Tableau has done for the discovery of data what Netscape did for the discovery of information, with the first web browser – empowered the masses. For data discovery, Tableau makes it simple to connect to some data, slice and dice it, and create some cool visualizations. It more than satisfies a simple equation for a software product:
Love = Results – Effort
That is, if the results for your users are way larger than the effort they put in, you have a winning solution: and Tableau kills it. Tableau’s timing was perfect, end user empowerment, the proliferation of data, just at the same time traditional command and control analytics was reaching a user frustration tipping point. Tableau provides an incredibly level of interactivity to “play” with the data, without requiring IT.
And there is one other timing aspect that Tableau has continued to capitalize on: a sustained vacuum of analytics vision from Microsoft, because they'd been asleep at the wheel around analytics. For a long time, Pivot Tables and Microsoft Analysis Services were the last great analytics innovations from Microsoft, and those introductions disrupted vendors (I worked at a vendor on the receiving end, and it sucked). But after those introductions, it has been a nuclear winter. That absence enabled Tableau to spawn a new industry – empowering users to explore data, and to thrive.
The Browser Wars of the Mid 90s
Similarly, when Netscape first appeared, with the growth of the Internet, Microsoft was essentially asleep at the wheel too. At the peak, Netscape had an 80%+ share of the browser market. Fearful that Microsoft was late to the Internet, Bill Gates led the led the call to arms with a letter to focus on the tidal wave. One of the areas: Netscape. The strategy was to put their full weight on changing Netscape’s dominance, with (love it or hate it) - Internet Explorer. Netscape quickly lost share as IE simply became the default - dropping to less than 1% share by 2006.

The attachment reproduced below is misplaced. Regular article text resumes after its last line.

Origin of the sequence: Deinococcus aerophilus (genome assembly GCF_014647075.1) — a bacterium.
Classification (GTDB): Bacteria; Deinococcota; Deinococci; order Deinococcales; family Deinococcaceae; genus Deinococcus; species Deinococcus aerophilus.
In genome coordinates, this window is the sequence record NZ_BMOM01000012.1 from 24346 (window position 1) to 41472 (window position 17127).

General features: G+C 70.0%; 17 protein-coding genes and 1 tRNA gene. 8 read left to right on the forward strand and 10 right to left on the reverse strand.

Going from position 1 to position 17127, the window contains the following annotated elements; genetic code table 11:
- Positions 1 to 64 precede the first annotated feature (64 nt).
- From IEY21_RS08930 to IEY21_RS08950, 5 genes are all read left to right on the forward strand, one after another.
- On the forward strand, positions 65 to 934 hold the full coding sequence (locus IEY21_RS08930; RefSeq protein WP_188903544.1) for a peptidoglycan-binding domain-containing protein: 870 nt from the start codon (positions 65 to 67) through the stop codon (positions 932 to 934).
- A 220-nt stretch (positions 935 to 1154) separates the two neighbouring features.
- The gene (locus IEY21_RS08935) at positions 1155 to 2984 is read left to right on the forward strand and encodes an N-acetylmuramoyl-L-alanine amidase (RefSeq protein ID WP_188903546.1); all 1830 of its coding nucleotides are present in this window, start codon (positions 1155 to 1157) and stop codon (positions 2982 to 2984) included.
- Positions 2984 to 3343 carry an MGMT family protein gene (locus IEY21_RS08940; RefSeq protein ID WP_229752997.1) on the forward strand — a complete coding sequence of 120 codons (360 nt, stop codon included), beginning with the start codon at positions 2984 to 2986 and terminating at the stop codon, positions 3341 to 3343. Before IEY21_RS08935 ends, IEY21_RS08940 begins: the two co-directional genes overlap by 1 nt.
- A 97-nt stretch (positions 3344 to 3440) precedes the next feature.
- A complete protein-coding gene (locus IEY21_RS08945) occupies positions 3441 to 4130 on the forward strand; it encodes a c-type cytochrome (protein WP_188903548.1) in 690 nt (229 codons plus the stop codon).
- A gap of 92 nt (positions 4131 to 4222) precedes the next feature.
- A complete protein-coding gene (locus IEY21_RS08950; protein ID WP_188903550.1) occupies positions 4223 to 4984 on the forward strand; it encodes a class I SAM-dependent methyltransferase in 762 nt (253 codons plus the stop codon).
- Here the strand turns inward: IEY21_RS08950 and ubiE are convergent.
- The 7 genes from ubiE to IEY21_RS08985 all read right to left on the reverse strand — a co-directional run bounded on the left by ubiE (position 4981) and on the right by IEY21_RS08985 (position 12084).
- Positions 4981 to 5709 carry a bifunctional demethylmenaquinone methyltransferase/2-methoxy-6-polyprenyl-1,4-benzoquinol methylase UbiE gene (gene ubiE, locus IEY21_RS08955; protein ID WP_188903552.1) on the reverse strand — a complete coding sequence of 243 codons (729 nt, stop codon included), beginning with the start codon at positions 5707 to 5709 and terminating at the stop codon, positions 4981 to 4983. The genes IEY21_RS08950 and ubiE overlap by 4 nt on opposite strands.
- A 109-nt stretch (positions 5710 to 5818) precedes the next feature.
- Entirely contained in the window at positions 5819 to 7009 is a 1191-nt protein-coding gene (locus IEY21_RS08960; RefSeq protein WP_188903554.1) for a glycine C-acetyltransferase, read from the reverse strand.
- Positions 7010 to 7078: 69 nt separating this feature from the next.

Gate’s Internet is Nadella’s Cloud and Data. One of the cornerstones of Microsoft’s strategy is not just cloud, with Azure (which now is second only to AWS) – empowering developers to create cloud services, but also tools and services to empower users to work with data.
The announcements around analytics have come quick and fast, PowerBI; PowerBI Desktop; PowerBI Mobile; PowerQuery; Azure Stream Analytics; Azure HDInsight; Azure Machine Learning; and Cortana Analytics. For the PowerBI suite, the price is right - PowerBI is free, and PowerBI Pro is $9.99 per user per month – where you get more data, more refreshes, on premise connectivity, and more collaboration features.
The Coming Data Discovery War
So I tried out the web flavor of PowerBI a few months ago, bringing in some data from Salesforce into a prepackaged web dashboard, and it was cool, but to be honest the results were too limited – you couldn’t really play with the data enough. Definitely a threat to some cloud dashboard providers, but no threat to Tableau for real empowered data discovery. It’s more for consumption of analytics, but not playing with data. It fits into a data discovery framework, but isn’t the whole solution.